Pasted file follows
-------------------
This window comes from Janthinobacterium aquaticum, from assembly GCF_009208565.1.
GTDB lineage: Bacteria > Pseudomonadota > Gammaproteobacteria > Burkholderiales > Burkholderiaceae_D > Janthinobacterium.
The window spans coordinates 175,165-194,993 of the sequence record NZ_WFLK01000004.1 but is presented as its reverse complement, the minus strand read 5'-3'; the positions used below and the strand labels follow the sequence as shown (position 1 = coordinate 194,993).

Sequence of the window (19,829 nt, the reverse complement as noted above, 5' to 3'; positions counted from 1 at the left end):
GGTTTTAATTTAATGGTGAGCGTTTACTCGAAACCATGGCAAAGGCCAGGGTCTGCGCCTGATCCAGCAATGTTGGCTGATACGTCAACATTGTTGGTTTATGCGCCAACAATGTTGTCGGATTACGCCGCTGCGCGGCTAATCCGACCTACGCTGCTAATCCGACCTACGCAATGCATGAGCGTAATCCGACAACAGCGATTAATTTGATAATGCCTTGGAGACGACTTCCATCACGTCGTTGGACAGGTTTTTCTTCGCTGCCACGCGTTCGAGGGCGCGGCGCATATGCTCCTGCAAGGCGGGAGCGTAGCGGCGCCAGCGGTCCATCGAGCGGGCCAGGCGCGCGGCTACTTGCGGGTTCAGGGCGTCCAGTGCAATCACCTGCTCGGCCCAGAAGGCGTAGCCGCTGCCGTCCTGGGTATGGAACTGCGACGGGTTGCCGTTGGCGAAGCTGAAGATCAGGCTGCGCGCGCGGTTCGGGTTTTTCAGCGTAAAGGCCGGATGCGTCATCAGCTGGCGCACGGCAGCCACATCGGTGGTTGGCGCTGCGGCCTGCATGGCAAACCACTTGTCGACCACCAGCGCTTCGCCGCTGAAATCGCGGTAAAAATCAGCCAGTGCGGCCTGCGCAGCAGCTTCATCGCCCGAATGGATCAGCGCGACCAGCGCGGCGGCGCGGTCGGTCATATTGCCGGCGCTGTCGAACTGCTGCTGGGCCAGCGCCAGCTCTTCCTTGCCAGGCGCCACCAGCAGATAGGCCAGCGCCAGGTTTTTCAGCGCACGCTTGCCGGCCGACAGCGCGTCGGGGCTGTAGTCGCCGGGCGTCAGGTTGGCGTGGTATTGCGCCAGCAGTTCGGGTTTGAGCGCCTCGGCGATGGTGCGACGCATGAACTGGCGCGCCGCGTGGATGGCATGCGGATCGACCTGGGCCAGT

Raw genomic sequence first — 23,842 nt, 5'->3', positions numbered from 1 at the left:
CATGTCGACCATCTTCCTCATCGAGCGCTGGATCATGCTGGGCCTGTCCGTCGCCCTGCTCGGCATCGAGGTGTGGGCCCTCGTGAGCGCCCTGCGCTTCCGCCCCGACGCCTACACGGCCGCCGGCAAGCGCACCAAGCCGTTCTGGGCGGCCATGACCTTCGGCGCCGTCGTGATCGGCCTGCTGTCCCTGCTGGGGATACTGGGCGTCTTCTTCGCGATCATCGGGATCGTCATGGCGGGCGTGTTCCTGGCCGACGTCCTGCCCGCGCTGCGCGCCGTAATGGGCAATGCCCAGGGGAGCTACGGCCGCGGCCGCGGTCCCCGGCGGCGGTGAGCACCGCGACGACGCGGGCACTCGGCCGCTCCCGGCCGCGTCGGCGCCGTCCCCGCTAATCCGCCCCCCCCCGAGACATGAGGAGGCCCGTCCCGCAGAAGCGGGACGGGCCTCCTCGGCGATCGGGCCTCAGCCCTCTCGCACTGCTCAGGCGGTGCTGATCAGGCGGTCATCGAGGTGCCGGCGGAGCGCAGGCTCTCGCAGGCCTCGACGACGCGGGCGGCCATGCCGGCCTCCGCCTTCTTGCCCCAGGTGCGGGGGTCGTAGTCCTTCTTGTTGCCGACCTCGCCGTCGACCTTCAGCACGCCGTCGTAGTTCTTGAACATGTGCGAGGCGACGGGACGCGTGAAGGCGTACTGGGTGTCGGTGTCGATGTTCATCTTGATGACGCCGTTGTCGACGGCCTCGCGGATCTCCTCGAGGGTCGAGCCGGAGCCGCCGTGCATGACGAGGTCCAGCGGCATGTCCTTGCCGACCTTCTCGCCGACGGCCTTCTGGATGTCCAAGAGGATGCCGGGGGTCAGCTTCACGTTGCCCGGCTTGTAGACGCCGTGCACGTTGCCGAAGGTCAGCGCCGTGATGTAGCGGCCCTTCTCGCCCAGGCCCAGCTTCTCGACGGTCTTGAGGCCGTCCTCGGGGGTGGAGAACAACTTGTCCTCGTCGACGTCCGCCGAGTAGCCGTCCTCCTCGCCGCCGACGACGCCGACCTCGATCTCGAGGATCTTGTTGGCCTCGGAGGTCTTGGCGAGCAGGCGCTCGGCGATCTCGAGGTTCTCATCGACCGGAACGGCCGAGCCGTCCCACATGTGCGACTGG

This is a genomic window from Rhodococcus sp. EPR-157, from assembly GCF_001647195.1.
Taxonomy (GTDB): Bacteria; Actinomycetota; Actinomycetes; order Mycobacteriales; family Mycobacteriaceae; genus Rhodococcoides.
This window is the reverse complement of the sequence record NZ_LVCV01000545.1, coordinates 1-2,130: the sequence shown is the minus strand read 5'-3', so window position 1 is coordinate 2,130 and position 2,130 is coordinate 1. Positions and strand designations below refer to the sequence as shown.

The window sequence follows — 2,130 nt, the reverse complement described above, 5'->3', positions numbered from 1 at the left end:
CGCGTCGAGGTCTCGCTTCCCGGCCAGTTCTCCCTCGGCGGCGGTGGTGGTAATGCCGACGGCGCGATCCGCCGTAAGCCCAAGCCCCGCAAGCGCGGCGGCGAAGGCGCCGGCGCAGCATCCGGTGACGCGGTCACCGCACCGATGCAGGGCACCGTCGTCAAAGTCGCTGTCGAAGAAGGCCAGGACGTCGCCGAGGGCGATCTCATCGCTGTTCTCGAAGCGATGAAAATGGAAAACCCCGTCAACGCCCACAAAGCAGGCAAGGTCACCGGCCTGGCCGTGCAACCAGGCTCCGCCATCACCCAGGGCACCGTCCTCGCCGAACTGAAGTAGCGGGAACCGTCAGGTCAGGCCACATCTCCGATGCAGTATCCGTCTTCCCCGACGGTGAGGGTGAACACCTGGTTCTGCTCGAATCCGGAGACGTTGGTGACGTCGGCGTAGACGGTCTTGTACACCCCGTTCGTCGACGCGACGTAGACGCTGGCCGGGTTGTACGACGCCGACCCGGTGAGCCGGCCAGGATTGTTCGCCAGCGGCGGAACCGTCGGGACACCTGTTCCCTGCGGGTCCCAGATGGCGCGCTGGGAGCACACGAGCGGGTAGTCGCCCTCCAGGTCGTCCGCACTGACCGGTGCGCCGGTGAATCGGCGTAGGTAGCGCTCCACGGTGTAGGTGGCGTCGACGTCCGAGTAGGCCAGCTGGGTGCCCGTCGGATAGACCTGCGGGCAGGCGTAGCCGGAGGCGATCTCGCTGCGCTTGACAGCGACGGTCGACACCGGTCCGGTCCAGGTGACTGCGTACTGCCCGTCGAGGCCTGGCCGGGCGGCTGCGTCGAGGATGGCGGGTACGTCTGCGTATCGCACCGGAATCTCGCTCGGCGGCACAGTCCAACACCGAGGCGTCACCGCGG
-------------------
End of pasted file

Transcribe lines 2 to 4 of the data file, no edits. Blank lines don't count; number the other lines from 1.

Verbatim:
GTDB lineage: Bacteria > Pseudomonadota > Gammaproteobacteria > Burkholderiales > Burkholderiaceae_D > Janthinobacterium.
The window spans coordinates 175,165-194,993 of the sequence record NZ_WFLK01000004.1 but is presented as its reverse complement, the minus strand read 5'-3'; the positions used below and the strand labels follow the sequence as shown (position 1 = coordinate 194,993).

Sequence of the window (19,829 nt, the reverse complement as noted above, 5' to 3'; positions counted from 1 at the left end):